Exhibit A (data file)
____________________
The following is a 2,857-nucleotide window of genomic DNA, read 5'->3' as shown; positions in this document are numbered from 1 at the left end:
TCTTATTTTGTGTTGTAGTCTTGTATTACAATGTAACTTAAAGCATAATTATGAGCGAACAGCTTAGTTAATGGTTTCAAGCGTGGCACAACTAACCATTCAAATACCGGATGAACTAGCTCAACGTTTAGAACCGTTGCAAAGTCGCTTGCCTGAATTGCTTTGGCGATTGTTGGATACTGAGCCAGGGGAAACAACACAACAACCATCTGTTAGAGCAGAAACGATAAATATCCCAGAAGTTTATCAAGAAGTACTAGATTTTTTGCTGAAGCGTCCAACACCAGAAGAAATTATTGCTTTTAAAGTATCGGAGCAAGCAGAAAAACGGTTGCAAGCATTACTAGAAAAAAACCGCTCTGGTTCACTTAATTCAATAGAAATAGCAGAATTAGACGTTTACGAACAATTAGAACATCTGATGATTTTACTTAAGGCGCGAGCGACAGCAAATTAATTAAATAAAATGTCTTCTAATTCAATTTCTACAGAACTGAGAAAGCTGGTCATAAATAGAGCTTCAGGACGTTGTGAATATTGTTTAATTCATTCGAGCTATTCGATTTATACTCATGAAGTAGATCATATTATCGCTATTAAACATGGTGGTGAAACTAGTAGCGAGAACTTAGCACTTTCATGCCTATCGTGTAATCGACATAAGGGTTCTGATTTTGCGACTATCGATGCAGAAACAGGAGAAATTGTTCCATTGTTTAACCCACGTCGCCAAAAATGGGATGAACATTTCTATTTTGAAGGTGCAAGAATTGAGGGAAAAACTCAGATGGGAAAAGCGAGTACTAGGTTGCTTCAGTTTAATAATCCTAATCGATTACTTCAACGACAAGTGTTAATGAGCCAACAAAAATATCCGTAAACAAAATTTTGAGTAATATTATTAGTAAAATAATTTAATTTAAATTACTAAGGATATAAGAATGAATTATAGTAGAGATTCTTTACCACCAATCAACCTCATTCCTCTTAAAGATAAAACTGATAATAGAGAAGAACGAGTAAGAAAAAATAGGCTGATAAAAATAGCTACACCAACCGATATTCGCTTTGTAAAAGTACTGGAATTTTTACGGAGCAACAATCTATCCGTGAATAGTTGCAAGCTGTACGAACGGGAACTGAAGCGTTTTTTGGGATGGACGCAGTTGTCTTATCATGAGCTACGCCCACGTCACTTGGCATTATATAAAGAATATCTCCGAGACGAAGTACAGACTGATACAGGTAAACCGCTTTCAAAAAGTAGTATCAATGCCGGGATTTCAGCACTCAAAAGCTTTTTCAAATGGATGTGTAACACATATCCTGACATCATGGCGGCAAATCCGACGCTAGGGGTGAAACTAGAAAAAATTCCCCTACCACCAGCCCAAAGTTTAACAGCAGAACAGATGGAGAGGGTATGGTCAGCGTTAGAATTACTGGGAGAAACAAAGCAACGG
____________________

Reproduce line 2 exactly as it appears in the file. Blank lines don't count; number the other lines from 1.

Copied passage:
TCTTATTTTGTGTTGTAGTCTTGTATTACAATGTAACTTAAAGCATAATTATGAGCGAACAGCTTAGTTAATGGTTTCAAGCGTGGCACAACTAACCATTCAAATACCGGATGAACTAGCTCAACGTTTAGAACCGTTGCAAAGTCGCTTGCCTGAATTGCTTTGGCGATTGTTGGATACTGAGCCAGGGGAAACAACACAACAACCATCTGTTAGAGCAGAAACGATAAATATCCCAGAAGTTTATCAAGAAGTACTAGATTTTTTGCTGAAGCGTCCAACACCAGAAGAAATTATTGCTTTTAAAGTATCGGAGCAAGCAGAAAAACGGTTGCAAGCATTACTAGAAAAAAACCGCTCTGGTTCACTTAATTCAATAGAAATAGCAGAATTAGACGTTTACGAACAATTAGAACATCTGATGATTTTACTTAAGGCGCGAGCGACAGCAAATTAATTAAATAAAATGTCTTCTAATTCAATTTCTACAGAACTGAGAAAGCTGGTCATAAATAGAGCTTCAGGACGTTGTGAATATTGTTTAATTCATTCGAGCTATTCGATTTATACTCATGAAGTAGATCATATTATCGCTATTAAACATGGTGGTGAAACTAGTAGCGAGAACTTAGCACTTTCATGCCTATCGTGTAATCGACATAAGGGTTCTGATTTTGCGACTATCGATGCAGAAACAGGAGAAATTGTTCCATTGTTTAACCCACGTCGCCAAAAATGGGATGAACATTTCTATTTTGAAGGTGCAAGAATTGAGGGAAAAACTCAGATGGGAAAAGCGAGTACTAGGTTGCTTCAGTTTAATAATCCTAATCGATTACTTCAACGACAAGTGTTAATGAGCCAACAAAAATATCCGTAAACAAAATTTTGAGTAATATTATTAGTAAAATAATTTAATTTAAATTACTAAGGATATAAGAATGAATTATAGTAGAGATTCTTTACCACCAATCAACCTCATTCCTCTTAAAGATAAAACTGATAATAGAGAAGAACGAGTAAGAAAAAATAGGCTGATAAAAATAGCTACACCAACCGATATTCGCTTTGTAAAAGTACTGGAATTTTTACGGAGCAACAATCTATCCGTGAATAGTTGCAAGCTGTACGAACGGGAACTGAAGCGTTTTTTGGGATGGACGCAGTTGTCTTATCATGAGCTACGCCCACGTCACTTGGCATTATATAAAGAATATCTCCGAGACGAAGTACAGACTGATACAGGTAAACCGCTTTCAAAAAGTAGTATCAATGCCGGGATTTCAGCACTCAAAAGCTTTTTCAAATGGATGTGTAACACATATCCTGACATCATGGCGGCAAATCCGACGCTAGGGGTGAAACTAGAAAAAATTCCCCTACCACCAGCCCAAAGTTTAACAGCAGAACAGATGGAGAGGGTATGGTCAGCGTTAGAATTACTGGGAGAAACAAAGCAACGG